My grandfather was a widower and, with only a maid to do the rough work in the house, the preparations for these meetings was a major operation, undertaken by my aunt and my mother,` who were his daughters-in-law.. When my aunt and uncle moved from Kilmoriarty to Ballinagone, my mother found the task too much, so the meetings were moved to our house, at Ballybay Mill in the next townland.
I suppose it must have been easier to some extent to organise them in our house, but it was still an enormous task for my mother. For one thing, our house was much smaller than my grandfather's. The cooking was done on an open fire in the kitchen and this same room then had to be cleared in preparation for the arrival of the congregation, which would usually amount to around thirty people. Obviously, we didn't have seating for such a crowd, so, in the afternoon, my father would go with the horse and cart to the nearby Orange Hall at Kilmoriarty and borrow about twenty chairs which, of course, had then to be returned the next day.
The minister would arrive on his bicycle for his tea about five thirty and after that the table was taken out and the chairs arranged in rows ready for the meeting. We had a stock of Alexander's hymn books and these were distributed on the chairs. By seven thirty all was in readiness, the fire was stoked up with plenty of turf and my grandfather would arrive to take his place of honour in a big armchair close to the fire. The neighbours would come, some of them whole families with several children, and soon our kitchen would be full and overflowing.
Methodists have always been known for their joyous singing and cottage meetings were no exception. There was no instrument to accompany us, of course, but grandfather, as proficient at singing as he was at praying, would start us off. I marvel that the roof remained on our little house, so great would be the volume of those thirty-odd voices raised in unison, as they sang the grand old hymns so beloved of Methodists down through the years.
Neighbouring families I remember attending including the Spences, Magees, Morrisons and Abernethys, along with various members of our own Dunlop clan. However, one neighbour stands out particularly in my mind. Eddie McCullough, who was related to the Morrisons, had spent some years in America in his young days and he still retained a slight American accent, earning him the nickname Yankee McCullough.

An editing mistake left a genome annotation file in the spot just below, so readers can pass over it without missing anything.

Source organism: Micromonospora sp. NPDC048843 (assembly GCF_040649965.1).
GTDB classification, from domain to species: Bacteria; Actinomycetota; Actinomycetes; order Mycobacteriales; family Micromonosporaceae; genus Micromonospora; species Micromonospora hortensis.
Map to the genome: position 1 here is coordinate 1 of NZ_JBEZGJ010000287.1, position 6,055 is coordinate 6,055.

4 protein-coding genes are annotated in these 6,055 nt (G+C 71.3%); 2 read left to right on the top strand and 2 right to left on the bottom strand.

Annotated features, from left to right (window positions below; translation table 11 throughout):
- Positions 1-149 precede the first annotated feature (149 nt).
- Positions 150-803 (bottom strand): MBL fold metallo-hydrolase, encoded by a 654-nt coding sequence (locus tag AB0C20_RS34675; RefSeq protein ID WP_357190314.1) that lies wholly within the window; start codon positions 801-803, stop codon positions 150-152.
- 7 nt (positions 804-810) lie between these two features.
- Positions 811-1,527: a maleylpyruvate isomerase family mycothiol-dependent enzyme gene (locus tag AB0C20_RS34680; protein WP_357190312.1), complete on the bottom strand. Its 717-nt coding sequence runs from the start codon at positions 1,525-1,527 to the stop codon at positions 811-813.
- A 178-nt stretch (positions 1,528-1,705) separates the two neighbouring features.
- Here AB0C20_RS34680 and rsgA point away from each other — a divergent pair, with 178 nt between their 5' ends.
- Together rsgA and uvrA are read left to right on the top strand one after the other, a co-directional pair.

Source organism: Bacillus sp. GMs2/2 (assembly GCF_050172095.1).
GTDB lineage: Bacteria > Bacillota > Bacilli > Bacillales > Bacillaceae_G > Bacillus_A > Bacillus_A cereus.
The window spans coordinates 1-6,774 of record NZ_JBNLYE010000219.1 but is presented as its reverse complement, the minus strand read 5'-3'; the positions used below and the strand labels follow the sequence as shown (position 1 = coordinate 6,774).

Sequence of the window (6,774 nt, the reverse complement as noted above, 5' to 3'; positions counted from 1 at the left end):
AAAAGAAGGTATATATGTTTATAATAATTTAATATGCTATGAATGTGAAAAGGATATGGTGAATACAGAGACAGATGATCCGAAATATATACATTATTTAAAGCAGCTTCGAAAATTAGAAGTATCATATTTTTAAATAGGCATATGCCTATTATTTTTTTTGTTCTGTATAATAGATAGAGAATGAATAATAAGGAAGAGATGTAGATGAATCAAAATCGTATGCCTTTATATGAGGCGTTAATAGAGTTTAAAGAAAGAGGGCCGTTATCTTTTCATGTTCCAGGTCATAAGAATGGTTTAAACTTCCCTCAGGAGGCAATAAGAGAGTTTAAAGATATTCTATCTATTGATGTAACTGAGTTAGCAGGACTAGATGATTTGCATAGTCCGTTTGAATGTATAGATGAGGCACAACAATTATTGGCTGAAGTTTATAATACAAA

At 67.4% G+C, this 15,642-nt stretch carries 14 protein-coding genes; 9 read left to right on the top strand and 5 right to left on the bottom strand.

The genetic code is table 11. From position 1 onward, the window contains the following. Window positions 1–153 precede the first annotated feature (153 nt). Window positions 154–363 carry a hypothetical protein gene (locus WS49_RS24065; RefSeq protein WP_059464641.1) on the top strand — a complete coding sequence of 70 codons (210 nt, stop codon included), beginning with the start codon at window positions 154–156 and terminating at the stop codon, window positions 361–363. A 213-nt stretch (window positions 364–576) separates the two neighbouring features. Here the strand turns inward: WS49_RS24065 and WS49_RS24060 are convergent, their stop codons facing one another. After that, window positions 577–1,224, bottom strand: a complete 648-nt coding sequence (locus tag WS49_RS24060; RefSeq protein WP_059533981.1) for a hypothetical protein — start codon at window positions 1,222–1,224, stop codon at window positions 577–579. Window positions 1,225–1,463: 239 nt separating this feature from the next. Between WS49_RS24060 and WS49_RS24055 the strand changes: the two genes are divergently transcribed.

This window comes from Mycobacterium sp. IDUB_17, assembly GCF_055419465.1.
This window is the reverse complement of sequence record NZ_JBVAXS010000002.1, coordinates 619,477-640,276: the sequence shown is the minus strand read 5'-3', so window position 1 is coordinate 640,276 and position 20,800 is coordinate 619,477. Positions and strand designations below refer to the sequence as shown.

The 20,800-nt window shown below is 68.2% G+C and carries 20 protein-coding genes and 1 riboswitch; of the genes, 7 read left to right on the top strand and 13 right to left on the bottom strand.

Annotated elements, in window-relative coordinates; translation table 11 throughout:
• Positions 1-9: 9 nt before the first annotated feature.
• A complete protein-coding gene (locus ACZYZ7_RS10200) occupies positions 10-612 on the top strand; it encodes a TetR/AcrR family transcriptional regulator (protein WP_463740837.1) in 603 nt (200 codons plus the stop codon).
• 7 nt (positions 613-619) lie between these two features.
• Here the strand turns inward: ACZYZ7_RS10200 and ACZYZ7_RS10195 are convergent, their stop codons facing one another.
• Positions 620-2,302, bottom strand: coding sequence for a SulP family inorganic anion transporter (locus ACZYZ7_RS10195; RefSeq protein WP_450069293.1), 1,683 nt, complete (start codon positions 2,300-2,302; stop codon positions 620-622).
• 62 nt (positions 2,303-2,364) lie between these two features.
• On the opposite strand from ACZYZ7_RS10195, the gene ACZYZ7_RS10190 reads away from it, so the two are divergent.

Eddie was a lovely and generous man and, during the war years, he and his wife May showed great hospitality to soldiers from other countries who were briefly stationed around Portadown on their way to or on leave from the battlefields in Europe. Whoever happened to be his guests at the time he would bring along with him to the cottage meeting and I can recall young men in uniform from America, Wales, England and Belgium joining lustily with us country folk in the singing of the hymns.
By nine thirty the meeting would be over and you might expect that everyone would then go home, but not so. Instead, they all stayed for a supper of tea, oven bread, apple tart and sponge cakes, all prepared in readiness by my mother and all baked in a dutch oven over the open turf fire.
I often wonder how she coped and this she did once a month throughout the autumn and winter. I have more facilities and equipment than she could ever have dreamed of, but I couldn't contemplate doing it once a year, never mind once a month!
When the minister departed on his bicycle, the atmosphere would naturally relax somewhat and many of the neighbours would stay on till eleven o'clock, or so. The women would exchange bits of gossip, while the men talked farming and the children played.
The meeting followed the pattern of a normal Methodist church service, with hymns, bible readings, prayers and a sermon. As a noted local preacher, my grandfather would be invited to deliver a prayer. He was of the old school of fire and brimstone preachers and this prayer would usually be a long as the sermon.
Being a large man of considerable girth, his exertions as he prayed and his proximity to the roaring fire would cause him to sweat profusely. I can remember peeping through my fingers and having difficulty containing my mirth as he continually mopped his face with a large handkerchief, but undeterred, he would pray on with vigour and eloquence.
Times were hard in those years before and during the war. Nobody had much money and work, both in the home and in the fields, was arduous. Maybe it is a classic case of the rose-tinted spectacles or of the nostalgia that accompanies our advancing years, but it seems to me that they were good times. People had more time for each other.
There was a greater sense of neighbourliness, with folk always keen to gather with their friends. The cottage meeting certainly had a strong spiritual atmosphere, but I suspect it was also as good an excuse as any for a group of neighbours to come together and for a good night's craic!